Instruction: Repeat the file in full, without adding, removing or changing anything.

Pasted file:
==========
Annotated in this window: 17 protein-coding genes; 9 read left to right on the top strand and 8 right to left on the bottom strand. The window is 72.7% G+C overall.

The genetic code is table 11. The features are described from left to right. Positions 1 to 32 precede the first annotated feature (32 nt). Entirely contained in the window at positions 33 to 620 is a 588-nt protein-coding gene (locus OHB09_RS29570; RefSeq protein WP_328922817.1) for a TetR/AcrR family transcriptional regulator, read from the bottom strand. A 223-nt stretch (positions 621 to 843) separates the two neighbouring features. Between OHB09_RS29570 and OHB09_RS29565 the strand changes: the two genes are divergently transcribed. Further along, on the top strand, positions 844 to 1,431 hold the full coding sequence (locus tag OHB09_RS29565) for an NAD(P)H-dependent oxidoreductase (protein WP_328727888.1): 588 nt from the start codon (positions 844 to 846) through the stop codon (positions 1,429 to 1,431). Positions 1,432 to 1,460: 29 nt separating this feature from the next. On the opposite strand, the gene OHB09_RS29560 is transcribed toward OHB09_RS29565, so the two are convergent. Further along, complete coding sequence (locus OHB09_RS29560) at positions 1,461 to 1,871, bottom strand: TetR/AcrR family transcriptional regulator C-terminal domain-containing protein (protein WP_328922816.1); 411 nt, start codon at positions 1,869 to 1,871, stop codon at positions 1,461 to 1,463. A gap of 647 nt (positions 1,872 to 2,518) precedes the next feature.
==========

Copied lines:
Annotated in this window: 17 protein-coding genes; 9 read left to right on the top strand and 8 right to left on the bottom strand. The window is 72.7% G+C overall.

The genetic code is table 11. The features are described from left to right. Positions 1 to 32 precede the first annotated feature (32 nt). Entirely contained in the window at positions 33 to 620 is a 588-nt protein-coding gene (locus OHB09_RS29570; RefSeq protein WP_328922817.1) for a TetR/AcrR family transcriptional regulator, read from the bottom strand. A 223-nt stretch (positions 621 to 843) separates the two neighbouring features. Between OHB09_RS29570 and OHB09_RS29565 the strand changes: the two genes are divergently transcribed. Further along, on the top strand, positions 844 to 1,431 hold the full coding sequence (locus tag OHB09_RS29565) for an NAD(P)H-dependent oxidoreductase (protein WP_328727888.1): 588 nt from the start codon (positions 844 to 846) through the stop codon (positions 1,429 to 1,431). Positions 1,432 to 1,460: 29 nt separating this feature from the next. On the opposite strand, the gene OHB09_RS29560 is transcribed toward OHB09_RS29565, so the two are convergent. Further along, complete coding sequence (locus OHB09_RS29560) at positions 1,461 to 1,871, bottom strand: TetR/AcrR family transcriptional regulator C-terminal domain-containing protein (protein WP_328922816.1); 411 nt, start codon at positions 1,869 to 1,871, stop codon at positions 1,461 to 1,463. A gap of 647 nt (positions 1,872 to 2,518) precedes the next feature.